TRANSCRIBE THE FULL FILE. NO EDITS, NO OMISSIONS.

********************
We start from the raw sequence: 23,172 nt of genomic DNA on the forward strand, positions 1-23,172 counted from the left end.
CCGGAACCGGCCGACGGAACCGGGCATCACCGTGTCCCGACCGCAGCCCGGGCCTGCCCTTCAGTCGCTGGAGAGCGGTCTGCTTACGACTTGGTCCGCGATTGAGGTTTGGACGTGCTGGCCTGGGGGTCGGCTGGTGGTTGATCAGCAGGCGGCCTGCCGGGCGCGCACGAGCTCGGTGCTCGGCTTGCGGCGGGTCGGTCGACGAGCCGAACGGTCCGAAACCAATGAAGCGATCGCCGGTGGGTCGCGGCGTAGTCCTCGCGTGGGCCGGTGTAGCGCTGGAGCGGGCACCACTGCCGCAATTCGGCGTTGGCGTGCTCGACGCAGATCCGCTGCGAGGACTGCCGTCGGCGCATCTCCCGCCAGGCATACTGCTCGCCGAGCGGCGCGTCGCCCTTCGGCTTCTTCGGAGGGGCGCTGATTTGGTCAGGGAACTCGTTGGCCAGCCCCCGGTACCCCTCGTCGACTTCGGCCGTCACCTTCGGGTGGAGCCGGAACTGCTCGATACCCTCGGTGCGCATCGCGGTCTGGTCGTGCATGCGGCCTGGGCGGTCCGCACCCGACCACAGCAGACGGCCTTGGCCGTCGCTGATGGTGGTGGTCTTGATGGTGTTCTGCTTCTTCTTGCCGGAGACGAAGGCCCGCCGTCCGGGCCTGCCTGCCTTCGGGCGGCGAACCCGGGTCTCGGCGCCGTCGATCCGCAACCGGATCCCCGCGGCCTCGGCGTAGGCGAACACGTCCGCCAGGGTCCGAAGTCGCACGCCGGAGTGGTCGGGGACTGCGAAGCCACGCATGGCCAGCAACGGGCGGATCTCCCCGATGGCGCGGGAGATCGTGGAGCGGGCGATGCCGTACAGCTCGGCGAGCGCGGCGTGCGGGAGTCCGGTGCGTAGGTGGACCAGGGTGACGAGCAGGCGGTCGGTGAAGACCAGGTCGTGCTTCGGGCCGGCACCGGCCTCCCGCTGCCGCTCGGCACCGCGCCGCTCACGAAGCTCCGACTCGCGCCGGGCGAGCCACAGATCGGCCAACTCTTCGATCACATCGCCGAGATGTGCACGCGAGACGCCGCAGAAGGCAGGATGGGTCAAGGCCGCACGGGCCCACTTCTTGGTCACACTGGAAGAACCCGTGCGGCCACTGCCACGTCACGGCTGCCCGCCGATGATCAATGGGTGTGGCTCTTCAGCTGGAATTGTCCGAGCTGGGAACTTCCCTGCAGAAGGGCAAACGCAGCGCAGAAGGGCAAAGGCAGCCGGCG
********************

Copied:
We start from the raw sequence: 23,172 nt of genomic DNA on the forward strand, positions 1-23,172 counted from the left end.
CCGGAACCGGCCGACGGAACCGGGCATCACCGTGTCCCGACCGCAGCCCGGGCCTGCCCTTCAGTCGCTGGAGAGCGGTCTGCTTACGACTTGGTCCGCGATTGAGGTTTGGACGTGCTGGCCTGGGGGTCGGCTGGTGGTTGATCAGCAGGCGGCCTGCCGGGCGCGCACGAGCTCGGTGCTCGGCTTGCGGCGGGTCGGTCGACGAGCCGAACGGTCCGAAACCAATGAAGCGATCGCCGGTGGGTCGCGGCGTAGTCCTCGCGTGGGCCGGTGTAGCGCTGGAGCGGGCACCACTGCCGCAATTCGGCGTTGGCGTGCTCGACGCAGATCCGCTGCGAGGACTGCCGTCGGCGCATCTCCCGCCAGGCATACTGCTCGCCGAGCGGCGCGTCGCCCTTCGGCTTCTTCGGAGGGGCGCTGATTTGGTCAGGGAACTCGTTGGCCAGCCCCCGGTACCCCTCGTCGACTTCGGCCGTCACCTTCGGGTGGAGCCGGAACTGCTCGATACCCTCGGTGCGCATCGCGGTCTGGTCGTGCATGCGGCCTGGGCGGTCCGCACCCGACCACAGCAGACGGCCTTGGCCGTCGCTGATGGTGGTGGTCTTGATGGTGTTCTGCTTCTTCTTGCCGGAGACGAAGGCCCGCCGTCCGGGCCTGCCTGCCTTCGGGCGGCGAACCCGGGTCTCGGCGCCGTCGATCCGCAACCGGATCCCCGCGGCCTCGGCGTAGGCGAACACGTCCGCCAGGGTCCGAAGTCGCACGCCGGAGTGGTCGGGGACTGCGAAGCCACGCATGGCCAGCAACGGGCGGATCTCCCCGATGGCGCGGGAGATCGTGGAGCGGGCGATGCCGTACAGCTCGGCGAGCGCGGCGTGCGGGAGTCCGGTGCGTAGGTGGACCAGGGTGACGAGCAGGCGGTCGGTGAAGACCAGGTCGTGCTTCGGGCCGGCACCGGCCTCCCGCTGCCGCTCGGCACCGCGCCGCTCACGAAGCTCCGACTCGCGCCGGGCGAGCCACAGATCGGCCAACTCTTCGATCACATCGCCGAGATGTGCACGCGAGACGCCGCAGAAGGCAGGATGGGTCAAGGCCGCACGGGCCCACTTCTTGGTCACACTGGAAGAACCCGTGCGGCCACTGCCACGTCACGGCTGCCCGCCGATGATCAATGGGTGTGGCTCTTCAGCTGGAATTGTCCGAGCTGGGAACTTCCCTGCAGAAGGGCAAACGCAGCGCAGAAGGGCAAAGGCAGCCGGCG